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4 minutes
29 Sept 2022

Which DNA test is right for you?

There is plenty to consider when choosing the right DNA test for your situation. We provide guidance below, but our Clinical Advisors will also guide you through the options available when you book your test.

Which DNA test

Always test the most direct relationship possible

The reasons for taking part in a paternity, sibling or grandparent DNA test, are usually very similar. One is that there are potential biological relationships that exists between test participants. The second is that the evidence to support that biological relationship does not exist. In other words, the evidence is lacking or has been brought into question.

In the UK, the identity of a person’s biological mother is rarely questioned. So, we use DNA testing to gather evidence relating to the paternity (biological father) of one or more of the test participants.

To extract as much information from a DNA test, it is important to test the most direct relationship possible. For example, a test between parent and child, will always produce more conclusive results than a complex test. For instance, tests such as sibling or grandparent, test for relationships further removed from a direct genetic link. These tests can be very accurate. But they cannot replace those that directly analyse and compare the DNA of a potential biological parent.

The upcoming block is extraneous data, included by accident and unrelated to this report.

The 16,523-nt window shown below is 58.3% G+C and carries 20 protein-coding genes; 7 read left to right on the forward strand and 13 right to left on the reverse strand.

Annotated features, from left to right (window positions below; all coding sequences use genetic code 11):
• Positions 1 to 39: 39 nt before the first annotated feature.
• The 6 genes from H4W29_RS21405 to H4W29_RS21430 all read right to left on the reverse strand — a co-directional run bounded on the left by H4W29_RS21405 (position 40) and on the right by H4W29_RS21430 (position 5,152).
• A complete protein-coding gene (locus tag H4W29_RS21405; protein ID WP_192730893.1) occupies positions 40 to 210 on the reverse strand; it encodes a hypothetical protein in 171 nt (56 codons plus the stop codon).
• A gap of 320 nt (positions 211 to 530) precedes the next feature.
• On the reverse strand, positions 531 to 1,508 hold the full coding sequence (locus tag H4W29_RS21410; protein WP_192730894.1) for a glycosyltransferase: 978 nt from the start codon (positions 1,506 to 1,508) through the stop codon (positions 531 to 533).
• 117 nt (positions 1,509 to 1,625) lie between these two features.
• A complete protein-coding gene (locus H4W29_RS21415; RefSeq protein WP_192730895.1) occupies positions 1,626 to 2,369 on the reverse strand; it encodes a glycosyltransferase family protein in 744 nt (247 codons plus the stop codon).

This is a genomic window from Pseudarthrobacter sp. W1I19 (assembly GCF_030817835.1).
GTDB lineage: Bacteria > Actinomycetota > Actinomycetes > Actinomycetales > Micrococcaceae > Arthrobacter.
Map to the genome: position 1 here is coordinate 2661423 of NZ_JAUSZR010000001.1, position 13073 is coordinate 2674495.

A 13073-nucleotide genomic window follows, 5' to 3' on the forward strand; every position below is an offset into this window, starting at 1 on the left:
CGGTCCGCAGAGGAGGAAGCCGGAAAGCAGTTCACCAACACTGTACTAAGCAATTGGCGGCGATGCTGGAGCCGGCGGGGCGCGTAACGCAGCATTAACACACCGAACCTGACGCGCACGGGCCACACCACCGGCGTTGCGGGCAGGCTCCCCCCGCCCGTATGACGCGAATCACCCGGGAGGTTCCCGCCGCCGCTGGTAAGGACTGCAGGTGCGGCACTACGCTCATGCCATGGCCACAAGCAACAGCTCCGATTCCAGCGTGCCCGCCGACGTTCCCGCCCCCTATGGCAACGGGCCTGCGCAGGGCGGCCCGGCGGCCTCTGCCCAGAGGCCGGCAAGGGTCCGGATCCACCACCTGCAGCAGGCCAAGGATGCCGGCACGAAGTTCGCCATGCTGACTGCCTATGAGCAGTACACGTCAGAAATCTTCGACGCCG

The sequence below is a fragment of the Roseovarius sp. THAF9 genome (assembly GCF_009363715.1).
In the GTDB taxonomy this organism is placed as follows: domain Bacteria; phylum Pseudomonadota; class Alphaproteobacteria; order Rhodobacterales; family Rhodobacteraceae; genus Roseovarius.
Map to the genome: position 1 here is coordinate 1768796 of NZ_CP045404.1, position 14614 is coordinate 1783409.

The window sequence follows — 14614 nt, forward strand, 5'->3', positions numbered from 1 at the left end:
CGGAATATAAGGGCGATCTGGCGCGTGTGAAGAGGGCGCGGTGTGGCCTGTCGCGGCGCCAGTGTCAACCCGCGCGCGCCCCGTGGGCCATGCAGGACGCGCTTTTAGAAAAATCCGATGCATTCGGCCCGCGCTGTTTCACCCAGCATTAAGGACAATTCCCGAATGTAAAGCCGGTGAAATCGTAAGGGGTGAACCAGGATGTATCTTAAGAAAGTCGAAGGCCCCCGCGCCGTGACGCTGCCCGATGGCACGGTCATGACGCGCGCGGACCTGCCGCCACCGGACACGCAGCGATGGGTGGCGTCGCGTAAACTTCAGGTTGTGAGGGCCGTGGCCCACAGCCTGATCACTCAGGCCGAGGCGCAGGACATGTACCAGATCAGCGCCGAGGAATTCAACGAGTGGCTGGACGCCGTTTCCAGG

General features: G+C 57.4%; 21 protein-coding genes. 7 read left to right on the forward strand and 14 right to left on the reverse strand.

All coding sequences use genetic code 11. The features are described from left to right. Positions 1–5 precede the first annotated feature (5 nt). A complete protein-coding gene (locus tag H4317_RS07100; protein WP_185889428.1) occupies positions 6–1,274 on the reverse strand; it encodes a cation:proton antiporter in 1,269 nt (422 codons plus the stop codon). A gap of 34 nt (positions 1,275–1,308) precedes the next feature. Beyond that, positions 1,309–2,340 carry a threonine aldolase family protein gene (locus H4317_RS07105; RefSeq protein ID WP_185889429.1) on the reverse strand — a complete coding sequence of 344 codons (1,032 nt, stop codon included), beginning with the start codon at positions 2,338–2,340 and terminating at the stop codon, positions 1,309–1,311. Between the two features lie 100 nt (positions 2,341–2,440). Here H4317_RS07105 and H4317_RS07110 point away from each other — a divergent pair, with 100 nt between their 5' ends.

For example, a male and female believe they may have the same biological father. They know that they have different biological mothers. If the alleged father is available to take part, then we would recommend a paternity test.

In addition, please read our article regarding establishing paternity for potential fathers who are related.

What if an alleged father is not available for testing?

If the parents of the alleged father (the potential paternal grandparents) are available, they can take part in a test. In this case, the Duo grandparent DNA test would be the next test recommended.

However, because a DNA sample from the alleged father is not analysed as part of a grandparent test. As a result, the DNA result will not directly identify the biological father of the grandchild in question.

Instead, the grandparent DNA test establishes the likelihood that participants are related as grandparent and grandchild, compared to the likelihood that they are unrelated. So, the result of this test should only be used in combination with existing knowledge or circumstances of those involved.

Also, what if a DNA sample is available from the potential father’s biological mother? In this case, then we would recommend a sibling DNA test if siblings were available, or a single grandparent DNA test.

We can also perform DNA tests without the inclusion of a DNA sample from biological mothers. But a DNA sample provided by the mother would increase the information given to the laboratory for analysis. We would always recommend this as it will increase the chance of a more conclusive DNA test result.

As mentioned, complex tests such as sibling or grandparent DNA tests, will not state the identity of alleged biological parents. In other words, we will not state who the alleged father is on the DNA test report.